Industry Groups: Obama's Decision A Positive Step But Incomplete



Industry Groups: Obama's Decision A Positive Step But Incomplete

President Obama announced Thursday that he is directing federal agencies to expedite permitting of a portion of the Keystone XL pipeline from Cushing, Okla., to the Texas Gulf Coast. Obama made the announcement during a speech in Cushing, one stop on a multi-state, two-day tour touting his "all-of-the-above" energy strategy.

Allowing construction of Keystone XL southward from Cushing, the U.S. oil storage hub, is expected to relieve a glut of crude by allowing Gulf Coast refiners to receive oil shipments from the Midcontinent. However, project proponents are seeking a presidential permit that would allow the project to proceed farther north in the U.S. and in Canada. Without that section, the refiners would not have pipeline access to diluted bitumen from Alberta's Oil Sands as well as crude from the Bakken Shale.

Key oil and gas industry groups greeted the southern Keystone XL announcement with a mixture of support and longing for bolder action.

"[T]he project the President will visit today, the TransCanada Keystone XL Gulf Coast Project, addresses only part of the problem," commented Andy Black, President and CEO of the Association of Oil Pipe Lines.

"Expanding crude oil production in North Dakota, Montana, Western Canada, of other U.S. producing regions cannot reach the Gulf Coast in sufficient amounts by pipeline. Additional pipeline capacity is also needed from these areas into Cushing and beyond."

"These projects would generate greater consumer benefits by moving more crude oil to Gulf Coast refineries that serve millions of American gasoline consumers," said Black.

Black added that American families in regions with sufficient pipeline access to crude oil and refined petroleum products "often pay less for gasoline" than their compatriots with more limited pipeline access.

"Construction of a portion of the Keystone XL pipeline from Cushing, Oklahoma to Gulf Coast refineries is needed to speed the movement of oil already in the United States and relieve a bottleneck in Cushing, but will do absolutely nothing to give American consumers access to a vital and reliable supply of nearly 1 million barrels of oil a day from North Dakota, Montana and our good friend and neighbor Canada," said Charles T. Drevna, President of the American Fuel & Petrochemicals Manufacturers (AFPM).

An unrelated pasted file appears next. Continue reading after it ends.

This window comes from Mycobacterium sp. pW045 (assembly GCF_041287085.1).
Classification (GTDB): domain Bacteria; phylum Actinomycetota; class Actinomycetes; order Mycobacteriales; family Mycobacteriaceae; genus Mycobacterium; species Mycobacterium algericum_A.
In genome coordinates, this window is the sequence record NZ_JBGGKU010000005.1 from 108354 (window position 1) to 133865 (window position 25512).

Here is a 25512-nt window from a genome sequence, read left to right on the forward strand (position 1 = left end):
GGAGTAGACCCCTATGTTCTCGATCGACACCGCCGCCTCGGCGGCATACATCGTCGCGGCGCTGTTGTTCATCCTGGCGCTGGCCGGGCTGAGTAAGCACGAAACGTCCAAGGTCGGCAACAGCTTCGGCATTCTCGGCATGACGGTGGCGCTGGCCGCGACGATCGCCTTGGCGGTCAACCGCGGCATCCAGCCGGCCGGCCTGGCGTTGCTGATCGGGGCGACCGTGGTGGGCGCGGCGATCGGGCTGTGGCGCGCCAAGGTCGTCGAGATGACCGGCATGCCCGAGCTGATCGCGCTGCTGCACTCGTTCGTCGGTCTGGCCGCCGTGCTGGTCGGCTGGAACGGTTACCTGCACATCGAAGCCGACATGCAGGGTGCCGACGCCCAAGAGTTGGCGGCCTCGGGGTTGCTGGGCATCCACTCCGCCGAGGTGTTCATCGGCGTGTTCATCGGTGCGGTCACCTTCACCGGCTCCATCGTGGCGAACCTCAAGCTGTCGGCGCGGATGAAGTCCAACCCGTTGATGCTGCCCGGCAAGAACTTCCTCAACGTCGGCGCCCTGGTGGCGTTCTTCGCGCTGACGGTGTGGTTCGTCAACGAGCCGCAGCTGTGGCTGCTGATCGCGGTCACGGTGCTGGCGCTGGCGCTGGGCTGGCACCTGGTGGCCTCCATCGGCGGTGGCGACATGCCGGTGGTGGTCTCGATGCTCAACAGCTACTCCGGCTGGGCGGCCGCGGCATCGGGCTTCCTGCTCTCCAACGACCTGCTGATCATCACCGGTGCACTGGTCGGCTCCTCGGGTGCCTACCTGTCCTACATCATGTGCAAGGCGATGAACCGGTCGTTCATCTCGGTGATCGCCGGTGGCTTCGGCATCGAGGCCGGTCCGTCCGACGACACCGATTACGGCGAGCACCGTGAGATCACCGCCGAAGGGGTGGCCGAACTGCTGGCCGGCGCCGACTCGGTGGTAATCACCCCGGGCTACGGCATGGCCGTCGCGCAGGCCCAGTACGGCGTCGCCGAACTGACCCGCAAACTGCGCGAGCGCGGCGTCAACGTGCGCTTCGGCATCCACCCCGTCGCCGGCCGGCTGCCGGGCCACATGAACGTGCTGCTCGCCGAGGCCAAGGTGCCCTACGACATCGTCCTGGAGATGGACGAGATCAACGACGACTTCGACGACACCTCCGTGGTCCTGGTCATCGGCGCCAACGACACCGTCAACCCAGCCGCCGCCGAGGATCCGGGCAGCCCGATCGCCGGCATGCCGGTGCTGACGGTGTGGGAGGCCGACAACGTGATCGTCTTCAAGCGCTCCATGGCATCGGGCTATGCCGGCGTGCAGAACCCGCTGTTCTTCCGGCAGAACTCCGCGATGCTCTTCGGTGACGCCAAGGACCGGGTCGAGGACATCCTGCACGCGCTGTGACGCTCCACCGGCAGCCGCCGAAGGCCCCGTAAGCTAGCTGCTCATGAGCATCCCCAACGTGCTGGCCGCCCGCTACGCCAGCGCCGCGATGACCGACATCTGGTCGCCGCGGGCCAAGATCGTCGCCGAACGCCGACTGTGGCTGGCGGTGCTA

"After more than three years of waging war on fossil fuels, it's long past time for President Obama to declare a cease-fire and approve construction of the entire Keystone XL pipeline to serve American consumers," Drevna continued. "He doesn't need to travel across the country for an elaborately staged and costly media event to do this -- he can do it immediately with the stroke of a pen."

The Canadian American Business Council (CABC) welcomed Obama's announcement Thursday in Cushing but expressed hope that the entire project will move forward.

"The development of the Keystone XL Pipeline is something that, we believe, would bring a great deal of prosperity to both the United States and Canada," said Amgad Shehata of UPS and Chairman of the CABC.

"Creating a reliable and, most of all, secure, source of energy that is truly North American is something that will help stimulate recovery on both sides of the border," added Shehata. "We applaud President Obama for his effort and look forward to the completion of the entire project."

"We are encouraged to see the president speed up approval of the southern leg of the Keystone XL pipeline," said Marty Durbin, Executive Vice President of the American Petroleum Institute (API). "We now hope he will speed up the approval of the entire pipeline."

"The benefits of this project are just as real today as they were when the State Department finished its comprehensive, three-year review last fall," continued Durbin.

He added that approving the entire pipeline could help to put downward pressure on consumers' fuel prices because it would bring up to 830,000 additional barrels of oil to the market every day. Also, Durbin said the project would create tens of thousands of jobs.

The Sierra Club, meanwhile, called Obama's move a "political calculation" that will neither lower prices at the pump nor advance the goal of U.S. energy independence.

"This wrongheaded decision will do nothing to lower gas prices and only helps the richest oil companies get richer," said Sierra Club Executive Director Michael Brune.

"The President has vowed to double down on clean energy and we look forward to seeing those plans," Brune added. "We can't afford to hit snooze again on our nation's dangerous addiction to oil, and until the President and Congress make good on promises of clean energy, we are doomed to find ourselves in this mess over and over again."

Another Keystone XL opponent, the Natural Resources Defense Council (NRDC), also criticized Obama's decision, equating the move to compromising pipeline safety.

"It is downright foolhardy to cut corners on safety reviews for permitting the southern segment of the Keystone XL tar sands pipeline – especially when the industry has a history of oil spills," stated Susan Casey-Lefkowitz, director of NRDC's International Program.

"We already know from experience that tar sands oil is more likely to spill and harder to clean up once it spills," concluded Casey-Lefkowitz. "The people of Oklahoma, Texas and the rest of the country deserve better."

In a related story, the Gallup polling organization on Thursday released the results of a survey finding that the majority of Americans want the U.S. government to approve the construction of Keystone XL.



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